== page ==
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Will the Natural Gas Production Slow Down in 2016?

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EIA’s monthly drilling report 

The EIA (U.S. Energy Information Administration) released its monthly drilling report on September 14, 2015. The government data showed that the natural gas production could fall by 208 Mcf (million cubic feet) per day to 44,785 Mcf per day in October 2015—compared to September 2015. The natural gas production will fall substantially in the Eagle Ford, Marcellus, and Niobrara shale regions of the US. The consensus of slowing natural gas production could support natural gas prices.

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Supply and demand 

In contrast, in its September STEO (Short-Term Energy Outlook) report, the EIA stated that natural gas production could rise by 4 Bcf (billion cubic feet) per day to 78.52 Bcf per day in 2015 and by 1.8 Bcf per day to 80.52 Bcf per day in 2016, respectively. The rise in the natural gas production is driven by drilling efficiency despite long-term lower natural gas prices.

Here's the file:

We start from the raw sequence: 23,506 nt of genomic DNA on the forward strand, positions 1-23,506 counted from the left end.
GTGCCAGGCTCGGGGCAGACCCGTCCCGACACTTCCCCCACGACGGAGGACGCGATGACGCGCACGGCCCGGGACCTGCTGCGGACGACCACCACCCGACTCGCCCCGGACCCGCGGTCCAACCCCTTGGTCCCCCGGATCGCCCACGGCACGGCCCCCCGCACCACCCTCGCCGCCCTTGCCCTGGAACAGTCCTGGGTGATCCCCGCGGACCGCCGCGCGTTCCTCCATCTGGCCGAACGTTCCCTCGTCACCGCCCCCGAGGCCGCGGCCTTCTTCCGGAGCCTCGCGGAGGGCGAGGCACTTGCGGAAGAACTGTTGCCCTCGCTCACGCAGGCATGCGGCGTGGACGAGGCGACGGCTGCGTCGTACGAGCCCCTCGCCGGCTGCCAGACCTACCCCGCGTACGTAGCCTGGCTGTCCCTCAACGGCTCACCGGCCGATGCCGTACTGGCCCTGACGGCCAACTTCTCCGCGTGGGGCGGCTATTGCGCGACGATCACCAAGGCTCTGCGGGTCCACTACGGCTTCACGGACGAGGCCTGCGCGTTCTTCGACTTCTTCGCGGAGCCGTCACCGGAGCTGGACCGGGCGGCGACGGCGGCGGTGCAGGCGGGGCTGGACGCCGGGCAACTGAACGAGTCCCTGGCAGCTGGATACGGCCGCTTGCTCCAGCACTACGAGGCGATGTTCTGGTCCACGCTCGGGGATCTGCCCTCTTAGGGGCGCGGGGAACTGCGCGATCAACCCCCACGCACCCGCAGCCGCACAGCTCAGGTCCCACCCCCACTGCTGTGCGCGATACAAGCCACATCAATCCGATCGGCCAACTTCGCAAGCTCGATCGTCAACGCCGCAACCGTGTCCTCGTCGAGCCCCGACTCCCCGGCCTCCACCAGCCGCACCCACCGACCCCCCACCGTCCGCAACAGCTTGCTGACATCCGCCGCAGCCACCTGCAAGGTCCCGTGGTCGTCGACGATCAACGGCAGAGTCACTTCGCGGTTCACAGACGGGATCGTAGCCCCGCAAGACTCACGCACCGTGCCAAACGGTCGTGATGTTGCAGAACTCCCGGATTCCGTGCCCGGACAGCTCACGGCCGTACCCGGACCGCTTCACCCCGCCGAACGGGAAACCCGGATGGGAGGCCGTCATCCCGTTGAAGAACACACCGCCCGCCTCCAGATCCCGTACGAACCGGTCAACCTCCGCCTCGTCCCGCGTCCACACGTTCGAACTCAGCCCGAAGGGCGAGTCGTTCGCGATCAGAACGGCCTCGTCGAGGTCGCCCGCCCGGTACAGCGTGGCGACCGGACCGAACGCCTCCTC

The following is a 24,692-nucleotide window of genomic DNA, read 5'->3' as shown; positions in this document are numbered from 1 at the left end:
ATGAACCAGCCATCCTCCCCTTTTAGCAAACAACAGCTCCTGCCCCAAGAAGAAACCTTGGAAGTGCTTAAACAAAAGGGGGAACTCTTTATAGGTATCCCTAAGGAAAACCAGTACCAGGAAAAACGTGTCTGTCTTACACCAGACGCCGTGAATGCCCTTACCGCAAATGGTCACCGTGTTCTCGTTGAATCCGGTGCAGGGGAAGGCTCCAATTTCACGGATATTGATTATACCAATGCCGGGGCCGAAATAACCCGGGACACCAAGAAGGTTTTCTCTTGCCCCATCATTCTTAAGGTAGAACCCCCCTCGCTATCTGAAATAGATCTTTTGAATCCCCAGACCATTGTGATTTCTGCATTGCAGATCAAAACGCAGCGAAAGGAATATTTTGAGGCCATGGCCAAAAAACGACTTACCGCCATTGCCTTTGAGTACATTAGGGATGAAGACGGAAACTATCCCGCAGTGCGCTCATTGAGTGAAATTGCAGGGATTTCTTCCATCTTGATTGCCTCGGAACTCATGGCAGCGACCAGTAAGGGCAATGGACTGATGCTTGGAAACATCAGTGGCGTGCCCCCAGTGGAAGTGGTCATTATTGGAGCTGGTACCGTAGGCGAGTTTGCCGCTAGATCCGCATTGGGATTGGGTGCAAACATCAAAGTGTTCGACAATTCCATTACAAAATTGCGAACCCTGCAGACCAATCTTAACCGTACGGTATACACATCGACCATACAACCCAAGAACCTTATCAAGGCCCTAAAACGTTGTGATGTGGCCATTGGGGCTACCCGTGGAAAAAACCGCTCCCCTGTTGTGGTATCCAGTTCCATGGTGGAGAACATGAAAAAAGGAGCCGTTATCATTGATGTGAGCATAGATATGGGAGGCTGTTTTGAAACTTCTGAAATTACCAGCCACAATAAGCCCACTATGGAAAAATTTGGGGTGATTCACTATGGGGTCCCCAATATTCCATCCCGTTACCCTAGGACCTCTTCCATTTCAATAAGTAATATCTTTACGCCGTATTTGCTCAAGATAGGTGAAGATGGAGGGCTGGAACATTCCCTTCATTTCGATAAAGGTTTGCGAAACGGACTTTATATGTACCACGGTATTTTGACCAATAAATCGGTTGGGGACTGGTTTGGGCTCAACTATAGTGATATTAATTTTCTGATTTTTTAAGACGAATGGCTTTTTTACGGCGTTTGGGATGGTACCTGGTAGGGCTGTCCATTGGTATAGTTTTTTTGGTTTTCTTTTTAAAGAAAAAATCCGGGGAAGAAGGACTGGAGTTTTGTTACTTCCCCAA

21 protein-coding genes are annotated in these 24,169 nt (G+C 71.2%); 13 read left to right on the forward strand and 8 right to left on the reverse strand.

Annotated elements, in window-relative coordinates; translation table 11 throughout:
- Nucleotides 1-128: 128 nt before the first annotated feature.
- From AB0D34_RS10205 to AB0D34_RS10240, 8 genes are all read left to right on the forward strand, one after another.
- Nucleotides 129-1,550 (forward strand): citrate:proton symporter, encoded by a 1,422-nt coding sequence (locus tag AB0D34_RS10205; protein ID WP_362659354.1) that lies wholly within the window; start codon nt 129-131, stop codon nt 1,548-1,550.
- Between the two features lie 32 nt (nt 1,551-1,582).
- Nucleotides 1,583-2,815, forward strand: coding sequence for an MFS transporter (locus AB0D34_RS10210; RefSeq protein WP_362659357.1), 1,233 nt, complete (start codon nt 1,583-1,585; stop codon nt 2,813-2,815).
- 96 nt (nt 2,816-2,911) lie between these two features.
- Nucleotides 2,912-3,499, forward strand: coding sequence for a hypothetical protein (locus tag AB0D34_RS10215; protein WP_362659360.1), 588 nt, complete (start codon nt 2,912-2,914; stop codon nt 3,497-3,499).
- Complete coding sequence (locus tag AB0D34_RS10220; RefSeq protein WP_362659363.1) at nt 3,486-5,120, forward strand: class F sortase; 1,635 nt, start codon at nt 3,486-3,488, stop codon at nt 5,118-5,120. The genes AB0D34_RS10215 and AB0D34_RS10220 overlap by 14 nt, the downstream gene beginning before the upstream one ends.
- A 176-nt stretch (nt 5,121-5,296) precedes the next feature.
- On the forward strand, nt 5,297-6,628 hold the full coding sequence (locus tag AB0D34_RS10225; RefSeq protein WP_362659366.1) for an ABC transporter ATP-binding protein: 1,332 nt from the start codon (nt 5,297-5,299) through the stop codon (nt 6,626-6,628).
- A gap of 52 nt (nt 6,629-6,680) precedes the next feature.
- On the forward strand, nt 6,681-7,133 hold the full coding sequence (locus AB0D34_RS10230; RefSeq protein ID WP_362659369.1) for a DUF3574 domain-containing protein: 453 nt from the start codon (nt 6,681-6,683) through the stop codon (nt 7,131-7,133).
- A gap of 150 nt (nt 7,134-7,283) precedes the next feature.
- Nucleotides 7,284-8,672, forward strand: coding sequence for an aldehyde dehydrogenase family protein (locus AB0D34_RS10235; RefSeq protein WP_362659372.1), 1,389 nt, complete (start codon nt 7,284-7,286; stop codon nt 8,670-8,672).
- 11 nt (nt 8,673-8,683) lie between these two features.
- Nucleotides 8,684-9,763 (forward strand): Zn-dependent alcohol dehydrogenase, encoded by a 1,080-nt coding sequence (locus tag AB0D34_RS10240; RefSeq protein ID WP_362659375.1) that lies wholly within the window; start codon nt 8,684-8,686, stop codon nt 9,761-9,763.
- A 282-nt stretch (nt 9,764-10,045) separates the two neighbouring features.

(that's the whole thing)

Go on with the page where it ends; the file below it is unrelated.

The EIA’s monthly drilling report and STEO report suggest that the natural gas production might slow down in the short term. However, over the long term, the natural gas production will outpace demand. It could negatively influence natural gas prices. In the short term, slowing production and warm weather could benefit natural gas prices.

As a result, natural gas prices rose for the fourth day in a row. The rise in natural gas prices improves natural gas producers’ profitability like EQT (EQT), Gulfport Resources (GPOR), and Range Resources (RRC). They account for 3.32% of the SPDR Oil and Gas ETF (XOP). These companies’ natural gas production mix is more than 40% of their production portfolio. Energy ETFs like XOP and the Energy Select Sector SPDR ETF (XLE) also benefit from rising natural gas prices.

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